While the volume comes with the expected proviso that not all voices can be included (xv), the most serious and surprising impediment to its value as a relatively comprehensive sourcebook is, in my estimation, the unexplained omission of a chapter on liberative ecological theologies. (Skillful, though brief, ecological material can be found in the feminist, women of color, and disability chapters.) The book would have been helped in general by accounting for such difficult decisions of inclusion and exclusion, as well as for its ordering and organization as a whole. Another structural peculiarity is the inclusion of the disability chapter within the “U.S. gender and sexual-identity context,” giving something of an impression of its dangling at the end of the book. So analytically and theologically brilliant is the essay itself, however, that it lights up the collection even (especially?) as its somewhat unruly and order-upsetting end. All told, this volume and its efforts to press across boundaries of solidarity should resonate with all teachers who remain learners of liberative theologies, and with a great many of their students as well.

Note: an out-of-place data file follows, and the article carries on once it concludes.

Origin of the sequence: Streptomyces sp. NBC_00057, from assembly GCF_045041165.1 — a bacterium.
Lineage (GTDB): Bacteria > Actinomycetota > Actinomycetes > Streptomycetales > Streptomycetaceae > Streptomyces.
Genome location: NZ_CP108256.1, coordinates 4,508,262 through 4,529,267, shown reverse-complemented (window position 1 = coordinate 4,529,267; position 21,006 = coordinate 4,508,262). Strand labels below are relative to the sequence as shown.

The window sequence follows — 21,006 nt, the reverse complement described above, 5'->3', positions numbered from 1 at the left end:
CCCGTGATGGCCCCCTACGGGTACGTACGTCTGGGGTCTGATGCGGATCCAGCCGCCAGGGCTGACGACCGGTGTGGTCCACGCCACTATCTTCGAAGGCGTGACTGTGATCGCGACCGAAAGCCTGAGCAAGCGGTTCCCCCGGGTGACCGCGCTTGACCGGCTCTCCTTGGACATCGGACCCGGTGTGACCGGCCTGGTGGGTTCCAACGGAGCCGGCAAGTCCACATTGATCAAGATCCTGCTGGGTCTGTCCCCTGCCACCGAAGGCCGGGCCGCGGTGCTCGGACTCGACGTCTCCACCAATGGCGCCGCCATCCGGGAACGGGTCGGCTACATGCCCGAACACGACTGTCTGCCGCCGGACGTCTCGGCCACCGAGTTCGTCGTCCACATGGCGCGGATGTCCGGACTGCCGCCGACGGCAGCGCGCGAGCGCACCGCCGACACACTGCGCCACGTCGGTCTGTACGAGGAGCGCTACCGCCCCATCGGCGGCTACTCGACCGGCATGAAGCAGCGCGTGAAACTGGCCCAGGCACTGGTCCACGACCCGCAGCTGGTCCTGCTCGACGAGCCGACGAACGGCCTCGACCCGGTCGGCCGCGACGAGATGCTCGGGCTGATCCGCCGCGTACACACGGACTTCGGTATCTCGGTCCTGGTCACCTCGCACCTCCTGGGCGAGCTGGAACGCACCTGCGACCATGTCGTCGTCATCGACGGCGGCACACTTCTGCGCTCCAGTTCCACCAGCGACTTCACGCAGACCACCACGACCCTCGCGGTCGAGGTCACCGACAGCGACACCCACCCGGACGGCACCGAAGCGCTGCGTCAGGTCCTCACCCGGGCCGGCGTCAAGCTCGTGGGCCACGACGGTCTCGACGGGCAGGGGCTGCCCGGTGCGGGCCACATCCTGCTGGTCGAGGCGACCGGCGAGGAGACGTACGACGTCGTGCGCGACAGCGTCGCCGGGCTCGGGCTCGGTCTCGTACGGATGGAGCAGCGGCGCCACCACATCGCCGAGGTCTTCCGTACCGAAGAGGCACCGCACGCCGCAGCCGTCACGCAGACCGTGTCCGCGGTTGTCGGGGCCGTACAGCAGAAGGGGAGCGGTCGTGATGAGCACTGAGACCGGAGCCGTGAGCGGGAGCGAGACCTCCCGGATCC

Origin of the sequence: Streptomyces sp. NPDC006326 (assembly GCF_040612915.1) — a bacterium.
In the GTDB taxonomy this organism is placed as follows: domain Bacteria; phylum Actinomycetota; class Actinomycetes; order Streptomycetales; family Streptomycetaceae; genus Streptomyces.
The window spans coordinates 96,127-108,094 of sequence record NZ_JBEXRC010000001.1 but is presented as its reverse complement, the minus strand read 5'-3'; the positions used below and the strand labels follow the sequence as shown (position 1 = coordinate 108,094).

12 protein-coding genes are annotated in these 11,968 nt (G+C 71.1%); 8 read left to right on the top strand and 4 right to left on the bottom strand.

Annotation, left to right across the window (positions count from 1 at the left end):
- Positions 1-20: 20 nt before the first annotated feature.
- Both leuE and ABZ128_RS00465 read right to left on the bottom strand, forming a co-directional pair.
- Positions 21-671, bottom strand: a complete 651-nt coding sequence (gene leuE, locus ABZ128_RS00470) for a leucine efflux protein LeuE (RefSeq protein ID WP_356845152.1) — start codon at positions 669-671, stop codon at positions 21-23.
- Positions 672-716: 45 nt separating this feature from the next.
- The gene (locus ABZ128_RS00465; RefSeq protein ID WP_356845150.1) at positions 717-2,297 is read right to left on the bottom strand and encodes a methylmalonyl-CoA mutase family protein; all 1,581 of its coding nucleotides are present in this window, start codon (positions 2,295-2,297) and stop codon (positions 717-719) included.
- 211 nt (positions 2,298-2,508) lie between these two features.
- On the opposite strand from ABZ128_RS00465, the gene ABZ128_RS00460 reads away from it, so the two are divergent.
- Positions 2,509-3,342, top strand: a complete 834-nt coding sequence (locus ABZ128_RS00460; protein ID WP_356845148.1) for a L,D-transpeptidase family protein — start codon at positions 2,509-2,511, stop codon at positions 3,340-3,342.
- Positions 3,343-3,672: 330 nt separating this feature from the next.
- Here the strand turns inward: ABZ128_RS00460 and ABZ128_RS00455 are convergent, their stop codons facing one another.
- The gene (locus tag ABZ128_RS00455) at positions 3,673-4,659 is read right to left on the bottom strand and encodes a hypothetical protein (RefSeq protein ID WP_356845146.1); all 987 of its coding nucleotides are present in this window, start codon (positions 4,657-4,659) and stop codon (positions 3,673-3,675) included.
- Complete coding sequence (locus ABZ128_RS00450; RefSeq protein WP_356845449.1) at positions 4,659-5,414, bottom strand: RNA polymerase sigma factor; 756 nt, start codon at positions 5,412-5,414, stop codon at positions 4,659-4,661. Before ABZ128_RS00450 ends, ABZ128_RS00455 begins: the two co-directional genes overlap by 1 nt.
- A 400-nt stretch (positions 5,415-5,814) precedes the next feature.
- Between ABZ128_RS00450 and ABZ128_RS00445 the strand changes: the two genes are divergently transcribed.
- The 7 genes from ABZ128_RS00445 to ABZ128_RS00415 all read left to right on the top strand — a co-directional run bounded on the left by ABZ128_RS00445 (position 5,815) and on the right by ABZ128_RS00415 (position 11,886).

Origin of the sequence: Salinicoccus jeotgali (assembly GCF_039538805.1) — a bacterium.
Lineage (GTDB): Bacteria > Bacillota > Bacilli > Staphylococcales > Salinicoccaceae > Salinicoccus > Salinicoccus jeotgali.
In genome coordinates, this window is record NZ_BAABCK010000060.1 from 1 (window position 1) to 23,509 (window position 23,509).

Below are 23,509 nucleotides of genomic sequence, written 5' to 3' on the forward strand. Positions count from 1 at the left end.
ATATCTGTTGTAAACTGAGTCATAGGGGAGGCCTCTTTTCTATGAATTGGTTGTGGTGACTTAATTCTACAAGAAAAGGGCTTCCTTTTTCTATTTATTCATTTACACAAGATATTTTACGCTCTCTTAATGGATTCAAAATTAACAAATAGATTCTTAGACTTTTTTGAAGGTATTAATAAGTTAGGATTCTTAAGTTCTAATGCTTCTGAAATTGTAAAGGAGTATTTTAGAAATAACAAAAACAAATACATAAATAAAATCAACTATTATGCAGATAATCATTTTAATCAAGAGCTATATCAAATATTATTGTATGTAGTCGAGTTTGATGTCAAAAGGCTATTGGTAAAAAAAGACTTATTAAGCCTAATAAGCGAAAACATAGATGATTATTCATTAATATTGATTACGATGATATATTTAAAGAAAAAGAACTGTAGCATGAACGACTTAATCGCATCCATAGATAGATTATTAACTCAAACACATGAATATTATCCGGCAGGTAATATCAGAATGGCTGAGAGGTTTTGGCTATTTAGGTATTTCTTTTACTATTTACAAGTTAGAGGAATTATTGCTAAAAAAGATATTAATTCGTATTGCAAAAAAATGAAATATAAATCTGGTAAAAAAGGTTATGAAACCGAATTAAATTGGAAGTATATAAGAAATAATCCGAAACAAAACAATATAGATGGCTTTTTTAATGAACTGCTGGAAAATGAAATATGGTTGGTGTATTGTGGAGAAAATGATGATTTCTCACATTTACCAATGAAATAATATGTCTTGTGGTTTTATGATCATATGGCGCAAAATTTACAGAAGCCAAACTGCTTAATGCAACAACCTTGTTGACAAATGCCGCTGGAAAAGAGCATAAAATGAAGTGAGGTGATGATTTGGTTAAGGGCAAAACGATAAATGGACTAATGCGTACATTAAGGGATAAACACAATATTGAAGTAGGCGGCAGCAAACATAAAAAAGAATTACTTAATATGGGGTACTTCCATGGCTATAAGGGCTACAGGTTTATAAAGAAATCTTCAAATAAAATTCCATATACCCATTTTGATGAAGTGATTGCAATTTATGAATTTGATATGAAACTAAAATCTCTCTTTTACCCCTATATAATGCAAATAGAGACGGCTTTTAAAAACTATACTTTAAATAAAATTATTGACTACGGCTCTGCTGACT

About the Reviewer(s): 

Laura M. Lysen is a doctoral candidate in theology and ethics at Baylor University.

Date of Review: 
September 24, 2017
About the Author(s)/Editor(s)/Translator(s): 

Miguel A. De La Torre is professor of social ethics and Latino/a studies at the Iliff School of Theology, Denver, CO. He was elected as the 2012 president of the Society of Christian Ethics. He has written or edited 26 books, and received several national book awards. De La Torre lives in Denver, CO.

Keywords: